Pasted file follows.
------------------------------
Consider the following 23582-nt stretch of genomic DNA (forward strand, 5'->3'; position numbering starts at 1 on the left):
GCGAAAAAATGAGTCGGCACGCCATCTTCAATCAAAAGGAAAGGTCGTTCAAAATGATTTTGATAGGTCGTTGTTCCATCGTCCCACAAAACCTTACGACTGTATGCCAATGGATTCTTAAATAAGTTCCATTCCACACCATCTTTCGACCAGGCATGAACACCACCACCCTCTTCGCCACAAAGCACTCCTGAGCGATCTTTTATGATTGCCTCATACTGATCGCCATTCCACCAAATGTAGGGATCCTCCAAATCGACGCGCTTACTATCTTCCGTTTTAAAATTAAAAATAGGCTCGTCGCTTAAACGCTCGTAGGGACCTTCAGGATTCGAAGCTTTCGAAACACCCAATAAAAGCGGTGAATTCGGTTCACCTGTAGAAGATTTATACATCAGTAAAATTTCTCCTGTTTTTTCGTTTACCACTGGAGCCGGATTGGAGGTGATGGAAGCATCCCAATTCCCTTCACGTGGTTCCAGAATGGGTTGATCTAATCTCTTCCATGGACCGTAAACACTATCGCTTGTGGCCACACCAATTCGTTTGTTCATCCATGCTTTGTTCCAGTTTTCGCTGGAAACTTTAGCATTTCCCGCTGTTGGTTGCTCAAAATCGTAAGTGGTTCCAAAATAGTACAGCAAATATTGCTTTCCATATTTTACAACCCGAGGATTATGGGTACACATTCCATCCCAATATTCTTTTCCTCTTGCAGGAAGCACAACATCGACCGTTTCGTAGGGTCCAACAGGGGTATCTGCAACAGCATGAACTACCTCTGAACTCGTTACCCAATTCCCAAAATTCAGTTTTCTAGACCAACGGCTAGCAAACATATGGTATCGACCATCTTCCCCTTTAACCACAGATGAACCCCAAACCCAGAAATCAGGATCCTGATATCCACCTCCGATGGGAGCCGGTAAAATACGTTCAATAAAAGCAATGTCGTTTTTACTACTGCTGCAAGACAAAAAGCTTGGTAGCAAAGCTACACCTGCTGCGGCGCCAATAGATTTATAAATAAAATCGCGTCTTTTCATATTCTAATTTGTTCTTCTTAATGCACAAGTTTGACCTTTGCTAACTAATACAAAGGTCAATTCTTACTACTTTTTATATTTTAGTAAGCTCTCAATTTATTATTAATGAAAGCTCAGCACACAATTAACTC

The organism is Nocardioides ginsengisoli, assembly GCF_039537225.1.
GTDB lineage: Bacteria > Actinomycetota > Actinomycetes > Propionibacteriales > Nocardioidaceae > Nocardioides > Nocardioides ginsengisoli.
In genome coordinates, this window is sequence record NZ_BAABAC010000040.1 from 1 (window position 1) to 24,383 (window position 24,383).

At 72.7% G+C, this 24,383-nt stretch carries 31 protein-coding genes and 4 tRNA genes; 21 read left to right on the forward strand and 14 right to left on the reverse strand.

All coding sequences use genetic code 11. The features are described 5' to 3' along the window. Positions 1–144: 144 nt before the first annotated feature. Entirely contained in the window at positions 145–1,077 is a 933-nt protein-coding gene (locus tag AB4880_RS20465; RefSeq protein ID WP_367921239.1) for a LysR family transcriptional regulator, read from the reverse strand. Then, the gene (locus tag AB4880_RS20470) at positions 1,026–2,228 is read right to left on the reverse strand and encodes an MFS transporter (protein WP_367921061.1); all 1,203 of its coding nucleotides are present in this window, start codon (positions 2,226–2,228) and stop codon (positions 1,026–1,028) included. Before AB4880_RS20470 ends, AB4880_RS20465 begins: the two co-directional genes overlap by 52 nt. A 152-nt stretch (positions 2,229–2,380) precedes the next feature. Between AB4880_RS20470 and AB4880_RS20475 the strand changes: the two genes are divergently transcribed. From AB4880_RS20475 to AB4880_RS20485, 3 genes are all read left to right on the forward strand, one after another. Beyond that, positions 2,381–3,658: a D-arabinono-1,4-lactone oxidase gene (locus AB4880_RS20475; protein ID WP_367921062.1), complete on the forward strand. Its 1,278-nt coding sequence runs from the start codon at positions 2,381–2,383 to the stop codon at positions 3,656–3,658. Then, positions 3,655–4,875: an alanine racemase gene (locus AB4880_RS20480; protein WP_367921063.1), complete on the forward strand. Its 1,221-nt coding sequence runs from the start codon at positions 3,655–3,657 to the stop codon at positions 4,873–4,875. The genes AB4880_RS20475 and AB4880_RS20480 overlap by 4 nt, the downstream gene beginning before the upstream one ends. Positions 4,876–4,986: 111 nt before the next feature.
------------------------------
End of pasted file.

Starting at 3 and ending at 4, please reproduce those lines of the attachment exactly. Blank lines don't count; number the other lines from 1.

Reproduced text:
The organism is Nocardioides ginsengisoli, assembly GCF_039537225.1.
GTDB lineage: Bacteria > Actinomycetota > Actinomycetes > Propionibacteriales > Nocardioidaceae > Nocardioides > Nocardioides ginsengisoli.